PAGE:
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Causes and Treatment of Swollen Fingers and Hands

Updated on January 19, 2015

Why are my fingers swollen?

Swollen hands and fingers could be due to a number of reasons, but the most common reason is due to fluid retention in the affected part. It may be associated with joint swelling and swollen legs and may be present on one side or even on both sides. Sometimes, it may be due to trauma, but the actual cause is difficult to pinpoint. Identifying the probable causes and using some of the home remedies may help in alleviating the problem to some extent.


Common causes of swollen hands and fingers

  • Since the hands as well as the fingers are the most exploited parts of our body, it may be prone to injuries due to overuse.
  • During pregnancy, swollen hands and fingers are a common sight. This is due to increased water retention in the body. This is something that may also be noticed in women with premenstrual syndrome.
  • In elderly citizens, swelling may be noticed in the hands and legs as well. When there is water buildup in the tissues, it leads to swelling.
  • Sometimes, even morning walkers report swollen hands and fingers. This happens during the beginning of their exercise regime, but it subsides during the day. It could be due to a condition called idiopathic edema. The exact reason behind the fluid buildup in this situation is unknown.
  • Carpal tunnel syndrome is another major cause for swelling in the arms.

Swollen hand and fingers

Less common but more serious causes of swollen hands and fingers

If there are underlying causes such as liver or kidney disease, this may also lead to swollen hands and fingers.This may also cause swelling in the other parts as well. Most of these major organs take care of the filtration process in the body and help in eliminating toxic wastes from our body. If these organs begin malfunctioning, it may lead to water retention in some body parts.

The other underlying causes could be thyroid malfunction, heart ailments, blood disorders, arthritis, or infections. However, if the problems are serious in nature, the swelling may also be associated with other symptoms that may be quite prominent.

Doing simple hand exercises and stretches may be helpful in some cases, but if the condition keeps persisting, it is important to seek medical intervention and rule out other possibilities as well.

Medical conditions that cause numbness in fingers

Medical conditions that cause numbness in fingers are:

  • carpal tunnel syndrome
  • diabetes
  • migraines
  • multiple sclerosis
  • seizure
  • stroke
  • transient ischemic attack (TIA)
  • underactive thyroid
  • Reynaud’s phenomenon

Sometimes you may experience numbness in your fingers rather than swelling

Causes of Numbness in Fingers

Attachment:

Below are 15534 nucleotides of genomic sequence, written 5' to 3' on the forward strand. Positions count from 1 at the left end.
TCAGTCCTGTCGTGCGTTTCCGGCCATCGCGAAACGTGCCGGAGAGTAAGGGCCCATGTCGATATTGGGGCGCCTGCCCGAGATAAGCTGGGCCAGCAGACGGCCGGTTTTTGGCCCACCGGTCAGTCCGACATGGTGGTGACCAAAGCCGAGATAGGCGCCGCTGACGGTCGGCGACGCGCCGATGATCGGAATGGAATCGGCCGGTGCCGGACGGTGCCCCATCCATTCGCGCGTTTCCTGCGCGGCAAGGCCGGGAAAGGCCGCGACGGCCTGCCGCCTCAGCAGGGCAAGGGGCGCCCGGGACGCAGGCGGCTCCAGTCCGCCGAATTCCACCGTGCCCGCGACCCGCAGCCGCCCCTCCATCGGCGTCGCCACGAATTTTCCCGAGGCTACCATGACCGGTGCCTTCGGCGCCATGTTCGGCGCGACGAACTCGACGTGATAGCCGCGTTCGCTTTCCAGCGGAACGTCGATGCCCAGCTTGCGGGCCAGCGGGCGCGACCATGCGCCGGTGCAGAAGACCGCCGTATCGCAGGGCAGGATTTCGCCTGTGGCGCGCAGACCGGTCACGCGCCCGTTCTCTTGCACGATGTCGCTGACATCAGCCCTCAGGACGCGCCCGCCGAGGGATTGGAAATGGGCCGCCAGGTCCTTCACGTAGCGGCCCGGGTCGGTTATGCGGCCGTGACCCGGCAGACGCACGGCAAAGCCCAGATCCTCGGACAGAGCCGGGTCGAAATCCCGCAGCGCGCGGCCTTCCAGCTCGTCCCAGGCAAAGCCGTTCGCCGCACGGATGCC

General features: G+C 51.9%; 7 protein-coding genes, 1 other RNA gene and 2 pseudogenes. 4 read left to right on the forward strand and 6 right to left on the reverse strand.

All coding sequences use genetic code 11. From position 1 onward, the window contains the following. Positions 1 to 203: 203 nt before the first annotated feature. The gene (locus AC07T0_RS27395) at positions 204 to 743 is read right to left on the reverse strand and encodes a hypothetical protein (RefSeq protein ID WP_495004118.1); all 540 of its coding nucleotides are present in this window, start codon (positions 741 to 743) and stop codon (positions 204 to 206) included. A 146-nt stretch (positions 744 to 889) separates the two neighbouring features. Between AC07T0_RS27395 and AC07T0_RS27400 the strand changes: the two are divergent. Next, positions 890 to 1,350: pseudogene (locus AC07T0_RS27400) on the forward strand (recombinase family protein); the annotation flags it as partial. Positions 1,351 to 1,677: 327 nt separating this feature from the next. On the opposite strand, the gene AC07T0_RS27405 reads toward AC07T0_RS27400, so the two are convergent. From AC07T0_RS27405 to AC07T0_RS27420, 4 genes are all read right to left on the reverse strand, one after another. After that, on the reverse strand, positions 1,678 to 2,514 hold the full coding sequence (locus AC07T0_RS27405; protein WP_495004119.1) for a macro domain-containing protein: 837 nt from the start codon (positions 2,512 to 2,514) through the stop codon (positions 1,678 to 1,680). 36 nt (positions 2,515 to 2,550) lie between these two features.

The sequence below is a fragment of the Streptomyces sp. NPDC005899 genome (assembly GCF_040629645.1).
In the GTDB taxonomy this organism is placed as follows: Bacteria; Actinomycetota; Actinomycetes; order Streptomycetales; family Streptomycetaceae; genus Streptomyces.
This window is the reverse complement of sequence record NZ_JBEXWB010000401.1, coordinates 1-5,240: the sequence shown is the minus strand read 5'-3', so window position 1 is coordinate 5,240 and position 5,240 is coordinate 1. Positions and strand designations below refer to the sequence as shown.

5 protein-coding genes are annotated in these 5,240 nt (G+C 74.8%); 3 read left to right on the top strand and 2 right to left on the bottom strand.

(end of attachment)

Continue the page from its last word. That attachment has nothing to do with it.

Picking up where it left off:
Numbness and tingling sensations occur anywhere in the body, but are often felt in the fingers.

Remaining in the same position for an extended period of time can cause numbness in the fingers. Other factors such as injuring a nerve, pressure on spinal nerves or poor circulation will also cause numbness. Nutritional imbalances like irregular levels B12, calcium, potassium, sodium or vitamin deficiencies easily lead to numb fingers. Exposure to radiation, toxic levels of lead, abuse of alcohol or tobacco and certain medications may also cause numbness in fingers.

Medical treatment for numbness in fingers

The basic cause of numbness or tingling in the fingers should be identified and treated by a doctor. Treating any underlying condition may reverse numbness or prevent it from becoming worse. For example, certain exercises may be beneficial for someone with carpal tunnel syndrome.

Due to decreased sensation, numb fingers are prone to accidental injury, regardless of the cause. Numb fingers need to be protected from cuts, bumps, bruises, burns or other injuries.

Contact 911 or go to the emergency room if you notice that numbness occurs shortly after an injury to the head, neck or back. Other symptoms that require immediate medical attention are weakness, paralysis, loss of bladder or bowl control, loss of muscle control, confusion, loss of consciousness, slurred speech, changes in vision, weakness or trouble walking.

Numbness or tingling in the fingers without cause may require an appointment with a doctor. Other symptoms that often accompany numbness in fingers are rashes, dizziness, muscle spasms, frequent urination or pain in the neck, pain in the arms, pain in the fingers.

Medical tests that determine the causes of numbness include blood tests, imaging technology (CT scan or MRI) or x-ray. An electromyography and nerve conduction study measures how the muscles respond to nerve stimulation. A lumbar puncture will rule out disorders of the central nervous system, while an ultrasound of blood vessels in the neck determines the risk of TIA or stroke. Vascular ultrasound and a cold stimulation test will confirm or rule out Reynaud’s phenomenon.

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